Outdoor Kitchen Island Options
Expert Advice

Courtesy of BBQ Guys, bbqguys.com

Now that you know about the four main areas of most outdoor kitchens, it’s time to consider how you’d like them arranged. As always, your outdoor kitchen design plans for your BBQ island will be unique to you based on your budget and how much space is available, but there are a few types of grill island layouts you should be familiar with as you start making choices.

Linear BBQ Islands

Best for budget builders and small spaces, linear islands have a relatively tiny footprint while still serving as functional outdoor kitchens. They typically run along a side of the home (though they can be freestanding) and position the grill in the middle, with components and counter space on either side creating a central unit for simplicity. Because cooking and entertainment zones will be clustered on small linear islands, you may need to install insulation to create a buffer so appliances can operate efficiently. Linear islands are usually paired with a nearby dining table or outdoor seating set to establish a more complete space, but they can stand on their own just fine.

Galley Islands

Galley islands are simply two linear islands that run parallel to each other, with an open space in the middle. This layout is useful when multiple people are cooking at once. Workflow becomes more efficient because you can turn around to reach a different zone instead of moving up and down a single island. The possibilities expand with galley islands: they can mirror each other, or you can dedicate one side to prep and cooking zones and the other to entertainment and plate-and-serve zones. We recommend spacing galley islands at least three feet apart.

L-Shaped BBQ Islands

These are the most popular layouts, perhaps because the shape lends itself to a more creative design that can better support the concept of outdoor kitchen zones.  Placing your cooking and entertainment zones on opposite legs gives them all the cushion they need. L-shaped islands also help outdoor kitchens feel larger and slightly more enclosed, and even if the second leg is short, the added space means you can include more components.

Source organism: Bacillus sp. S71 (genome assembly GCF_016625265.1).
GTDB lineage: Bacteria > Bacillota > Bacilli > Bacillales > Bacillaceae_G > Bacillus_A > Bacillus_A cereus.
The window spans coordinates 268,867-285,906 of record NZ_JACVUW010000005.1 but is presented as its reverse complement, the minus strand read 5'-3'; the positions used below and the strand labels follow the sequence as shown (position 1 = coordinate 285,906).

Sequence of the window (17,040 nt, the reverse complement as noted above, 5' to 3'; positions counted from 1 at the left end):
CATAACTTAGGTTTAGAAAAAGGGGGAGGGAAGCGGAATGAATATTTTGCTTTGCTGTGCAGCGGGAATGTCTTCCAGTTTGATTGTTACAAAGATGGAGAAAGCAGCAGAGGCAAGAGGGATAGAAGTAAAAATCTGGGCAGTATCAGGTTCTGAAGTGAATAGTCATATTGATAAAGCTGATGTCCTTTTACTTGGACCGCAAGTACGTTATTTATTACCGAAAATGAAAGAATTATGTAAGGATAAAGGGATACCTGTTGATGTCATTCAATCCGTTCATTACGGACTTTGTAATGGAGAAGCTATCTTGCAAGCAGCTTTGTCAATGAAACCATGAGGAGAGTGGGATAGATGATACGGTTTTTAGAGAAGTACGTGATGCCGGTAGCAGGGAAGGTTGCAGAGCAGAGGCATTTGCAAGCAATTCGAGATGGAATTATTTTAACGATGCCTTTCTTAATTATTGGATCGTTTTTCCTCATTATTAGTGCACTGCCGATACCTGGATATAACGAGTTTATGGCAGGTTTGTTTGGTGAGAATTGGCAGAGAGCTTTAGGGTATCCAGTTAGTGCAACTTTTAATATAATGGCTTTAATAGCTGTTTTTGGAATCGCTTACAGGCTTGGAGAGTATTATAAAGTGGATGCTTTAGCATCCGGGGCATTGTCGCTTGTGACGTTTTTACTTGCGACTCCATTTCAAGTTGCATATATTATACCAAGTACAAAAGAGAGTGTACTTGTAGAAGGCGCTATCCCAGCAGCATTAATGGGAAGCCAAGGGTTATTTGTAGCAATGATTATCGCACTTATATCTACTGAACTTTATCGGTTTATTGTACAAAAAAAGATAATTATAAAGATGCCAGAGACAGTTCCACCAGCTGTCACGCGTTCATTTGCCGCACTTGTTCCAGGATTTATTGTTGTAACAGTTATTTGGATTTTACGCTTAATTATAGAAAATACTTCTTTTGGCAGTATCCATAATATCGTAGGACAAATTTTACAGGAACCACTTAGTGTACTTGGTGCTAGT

U-Shaped Outdoor Kitchens

More space, more options, more creativity. That pattern reaches its peak with U-shaped islands, which provide maximum versatility when it comes to both the number of components and location of work zones. While a fully decked-out outdoor kitchen might be desirable, the true effect of U-shaped islands is that they create a cozy, naturally enclosed gathering place. Many homeowners with U-shaped outdoor kitchens reinforce this idea by lining every side with bar stools. Some have even begun adding a separate, small island at the opening of the “U” to make the space slightly more enclosed.

Other Details to Consider

At this point, all those backyard possibilities should be crystallizing into a probability. With a firm understanding of work zones and which grill island layout best fits your vision, you can move on to the next step of outdoor kitchen planning. Consider a few small details that can further personalize your BBQ island layout:

  • Split-level countertops
  • Foot rails
  • Backsplash

A split-level countertop can totally transform a space, starting with the simple fact that a heightened sitting area places guests above the exhaust from your grill and allows you to have eye-to-eye conversations with them while you’re cooking. Opting for two distinct levels also creates a natural barrier between the prep area and dining area on the same countertop, which can eliminate the need for a separate dining table. Dining or drinking at a flat countertop just feels like you’re at the kitchen table as usual. Doing the same thing at an elevated surface, you feel like you are having cocktails at the bar.

To further establish a bar-like setting, line the grill island with foot rails. Guests will have a place to rest their dangling feet, and the rail can serve as a stylish design element. Choose a backsplash that speaks to your personal tastes while standing up to the elements.

Tailgater Magazine